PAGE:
Saturday, September 13, 2008

Observations From The Lunch Table


Teachers are the easiest people to please. Don't believe me? Tell a group of teachers that you are giving out Post-It notes or reams of paper, and they start drooling. I know, because I'm one of the main droolers. Teachers love school supplies. I told my students once (while trying to explain my protectiveness over my industrial stapler that staples 60 sheets with one finger) that teachers in Office Max are like kids in Toys R Us. I think they understood that analogy.



If you really want to see a teacher get excited, tell them that you are going to watch their class during lunch. Most professions have a lunch break. You can go somewhere or sit in your car and eat your sandwich. You could go and get some lunch somewhere with your co-workers at a nice restaurant. Teachers----not so much. Not only do teachers have one place to eat (and it's either bring your own lunch or eat cafeteria food) they have to eat with their students. Every once and while, they get a chance to eat just with each other while some saintly folks offer to supervise their classes. Sweet!! Don't get me wrong, I really like my kids. But watching them eat at lunch makes me feel like I don't even know them. It also makes me wonder how their meals go at home.



Case in point....this week, I was eating lunch with my students and about 300 other kids in a cafeteria that was not built for sound absorption. As I'm holding my sandwich in hand (I brought mine from home that day) I look down the table to check on my kids. One student has his hand inside his jello cup and he's manually mixing the blue jello and the dollop of whipped cream that came with it. He's really working hard at pulverizing his jello so he can get it the consistency of soup. I called the student's name to get his attention and proceeded to tell him that wasn't appropriate and his response.....wait for it........ " Well I wasn't going to eat it!" After I stopped laughing (you gotta find humor in these things) I had the kid get up, and come over to me so we could talk--again, very loud cafeteria. I asked if at his house everyone mixes the mashed potatoes with gravy the same way he was treating his jello. His response, of course, was no. That's what kills me.....kids do have some manners concerning eating, but when they get together in large groups, they seem to forget them. It would have made me ecstatic if I had been offered a duty-free lunch that day. It didn't happen.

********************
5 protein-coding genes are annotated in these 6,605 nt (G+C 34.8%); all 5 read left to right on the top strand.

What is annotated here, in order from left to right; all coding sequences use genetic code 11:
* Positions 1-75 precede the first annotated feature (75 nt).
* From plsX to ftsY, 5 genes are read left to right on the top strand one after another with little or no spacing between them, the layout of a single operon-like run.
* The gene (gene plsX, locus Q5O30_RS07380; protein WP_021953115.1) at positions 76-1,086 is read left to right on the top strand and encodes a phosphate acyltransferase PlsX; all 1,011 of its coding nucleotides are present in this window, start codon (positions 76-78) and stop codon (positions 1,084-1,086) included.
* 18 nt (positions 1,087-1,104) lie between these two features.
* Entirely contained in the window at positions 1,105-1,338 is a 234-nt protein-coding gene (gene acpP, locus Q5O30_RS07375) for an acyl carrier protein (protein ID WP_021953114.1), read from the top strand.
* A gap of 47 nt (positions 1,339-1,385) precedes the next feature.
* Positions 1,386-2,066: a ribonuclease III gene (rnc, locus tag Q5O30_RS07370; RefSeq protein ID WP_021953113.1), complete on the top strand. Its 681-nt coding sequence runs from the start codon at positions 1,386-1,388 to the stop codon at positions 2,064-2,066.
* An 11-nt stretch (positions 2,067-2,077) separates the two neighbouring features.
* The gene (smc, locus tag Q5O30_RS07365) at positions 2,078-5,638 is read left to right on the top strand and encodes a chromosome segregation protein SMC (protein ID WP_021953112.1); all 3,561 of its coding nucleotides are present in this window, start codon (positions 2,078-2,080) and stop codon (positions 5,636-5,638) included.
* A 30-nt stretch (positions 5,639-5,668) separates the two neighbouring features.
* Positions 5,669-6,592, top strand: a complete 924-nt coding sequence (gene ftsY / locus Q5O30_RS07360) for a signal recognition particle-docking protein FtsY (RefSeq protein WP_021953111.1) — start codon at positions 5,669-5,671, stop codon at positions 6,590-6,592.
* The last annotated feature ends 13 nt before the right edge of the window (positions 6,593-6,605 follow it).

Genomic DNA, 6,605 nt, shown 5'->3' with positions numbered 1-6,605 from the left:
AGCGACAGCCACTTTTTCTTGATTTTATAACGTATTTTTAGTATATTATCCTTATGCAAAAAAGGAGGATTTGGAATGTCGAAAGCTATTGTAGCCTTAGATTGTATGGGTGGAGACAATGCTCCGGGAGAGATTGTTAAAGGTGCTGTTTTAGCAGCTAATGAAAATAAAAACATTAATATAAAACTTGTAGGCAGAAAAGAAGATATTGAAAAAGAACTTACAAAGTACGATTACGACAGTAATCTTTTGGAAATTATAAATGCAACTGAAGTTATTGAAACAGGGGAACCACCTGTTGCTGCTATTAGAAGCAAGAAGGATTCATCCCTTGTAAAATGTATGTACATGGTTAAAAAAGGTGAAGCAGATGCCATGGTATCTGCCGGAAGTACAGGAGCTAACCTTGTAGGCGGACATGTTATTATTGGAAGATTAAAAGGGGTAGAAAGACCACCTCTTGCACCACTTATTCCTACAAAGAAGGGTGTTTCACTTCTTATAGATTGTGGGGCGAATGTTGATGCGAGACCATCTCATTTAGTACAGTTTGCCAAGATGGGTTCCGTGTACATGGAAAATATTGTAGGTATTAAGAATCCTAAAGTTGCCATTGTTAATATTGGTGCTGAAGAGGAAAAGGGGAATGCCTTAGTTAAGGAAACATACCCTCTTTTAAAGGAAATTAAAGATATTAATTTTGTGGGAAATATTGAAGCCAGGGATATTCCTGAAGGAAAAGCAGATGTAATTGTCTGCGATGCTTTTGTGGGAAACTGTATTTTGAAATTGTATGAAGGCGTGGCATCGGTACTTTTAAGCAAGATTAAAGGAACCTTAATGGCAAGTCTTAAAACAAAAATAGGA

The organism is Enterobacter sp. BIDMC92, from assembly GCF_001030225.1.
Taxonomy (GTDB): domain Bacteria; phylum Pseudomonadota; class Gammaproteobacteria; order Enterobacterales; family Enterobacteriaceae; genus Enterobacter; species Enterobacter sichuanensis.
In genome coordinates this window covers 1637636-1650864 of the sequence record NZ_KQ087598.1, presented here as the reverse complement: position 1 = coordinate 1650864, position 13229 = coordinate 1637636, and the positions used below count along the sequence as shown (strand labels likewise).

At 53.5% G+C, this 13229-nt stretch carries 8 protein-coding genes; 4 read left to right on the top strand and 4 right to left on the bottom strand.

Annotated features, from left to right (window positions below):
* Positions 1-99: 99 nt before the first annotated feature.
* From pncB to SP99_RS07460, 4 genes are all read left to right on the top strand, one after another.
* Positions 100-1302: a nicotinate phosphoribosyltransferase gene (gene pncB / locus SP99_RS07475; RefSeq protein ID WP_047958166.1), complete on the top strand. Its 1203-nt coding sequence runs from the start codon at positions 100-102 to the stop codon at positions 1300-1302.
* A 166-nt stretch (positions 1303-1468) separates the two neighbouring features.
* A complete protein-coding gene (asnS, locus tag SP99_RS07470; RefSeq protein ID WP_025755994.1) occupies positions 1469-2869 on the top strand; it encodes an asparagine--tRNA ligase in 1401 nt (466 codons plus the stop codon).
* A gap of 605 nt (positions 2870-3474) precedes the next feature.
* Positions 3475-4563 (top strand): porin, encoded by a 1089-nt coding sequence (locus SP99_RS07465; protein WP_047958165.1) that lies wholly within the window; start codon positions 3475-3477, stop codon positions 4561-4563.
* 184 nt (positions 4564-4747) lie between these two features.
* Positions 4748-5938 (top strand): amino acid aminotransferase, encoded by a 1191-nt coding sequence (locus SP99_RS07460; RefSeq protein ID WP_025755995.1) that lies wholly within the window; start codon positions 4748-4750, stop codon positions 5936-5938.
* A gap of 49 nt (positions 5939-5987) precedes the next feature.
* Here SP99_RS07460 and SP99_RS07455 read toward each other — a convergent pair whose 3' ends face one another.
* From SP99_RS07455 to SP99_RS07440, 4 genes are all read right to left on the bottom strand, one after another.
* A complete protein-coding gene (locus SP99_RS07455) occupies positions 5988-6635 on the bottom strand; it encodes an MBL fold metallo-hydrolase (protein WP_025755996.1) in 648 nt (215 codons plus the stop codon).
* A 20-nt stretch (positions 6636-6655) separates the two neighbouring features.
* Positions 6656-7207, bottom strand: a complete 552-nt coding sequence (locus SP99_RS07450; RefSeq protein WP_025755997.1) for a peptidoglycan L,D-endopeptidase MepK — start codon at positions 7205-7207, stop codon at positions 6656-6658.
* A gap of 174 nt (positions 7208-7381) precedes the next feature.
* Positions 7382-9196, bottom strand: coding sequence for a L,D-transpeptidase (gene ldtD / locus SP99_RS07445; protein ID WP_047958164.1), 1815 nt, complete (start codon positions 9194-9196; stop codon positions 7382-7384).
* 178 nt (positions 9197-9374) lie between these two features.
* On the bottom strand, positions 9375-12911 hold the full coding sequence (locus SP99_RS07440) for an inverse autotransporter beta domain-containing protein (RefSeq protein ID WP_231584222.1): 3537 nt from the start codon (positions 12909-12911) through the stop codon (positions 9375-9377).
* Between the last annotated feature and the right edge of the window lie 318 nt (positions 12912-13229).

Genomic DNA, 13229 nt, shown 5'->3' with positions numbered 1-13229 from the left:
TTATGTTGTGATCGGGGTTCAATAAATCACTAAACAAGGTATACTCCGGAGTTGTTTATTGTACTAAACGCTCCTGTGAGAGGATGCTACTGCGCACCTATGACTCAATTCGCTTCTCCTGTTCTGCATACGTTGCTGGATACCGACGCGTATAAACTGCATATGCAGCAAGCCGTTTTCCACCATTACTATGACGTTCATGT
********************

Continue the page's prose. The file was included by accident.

You'd think that I'd have lost my appetite after that. Didn't happen. I was so busy scarfing (literally) down my food that I didn't have a chance to think about what I had just seen. I also tried not to think about how many of my kids didn't wash their hands after our recent bathroom break. You just can't go there if you teach....if you do, you may never recover.



Perhaps I'll keep notes of what I experience during my lunch on the new Post-It notes I got. I'm so excited! (Really, I am!)

5 comments:

Carrie said...

hahaha...the jello incident was pretty funny...

Anonymous said...

What the *&*&*#$%? You have to eat with the kids? That's dreadful. I thought eating with other teachers was bad but kids? Unbelievable. There goes my appetite. I've seen kids in groups eat. I've seen hogs slop it up from a trough. The two are virtually indistinguishable save for louder grunts and snorts coming from the human feeders. Do you at least get an adult-sized chair or do you have to sit at the kids' table?

Menta Lee Hill said...

Tassie, that's rather generous of you to refer to that glop of white stuff on top of the gelatinous mass as "whipped cream." True whipped cream is rarely seen in school cafeterias, unless of course it's cafeteria at some fancy "country day" school.

Anonymous said...

Duty free lunch down?

LT (and Max) said...

oh...how i wish we could eat in solitude. what a luxury that would be!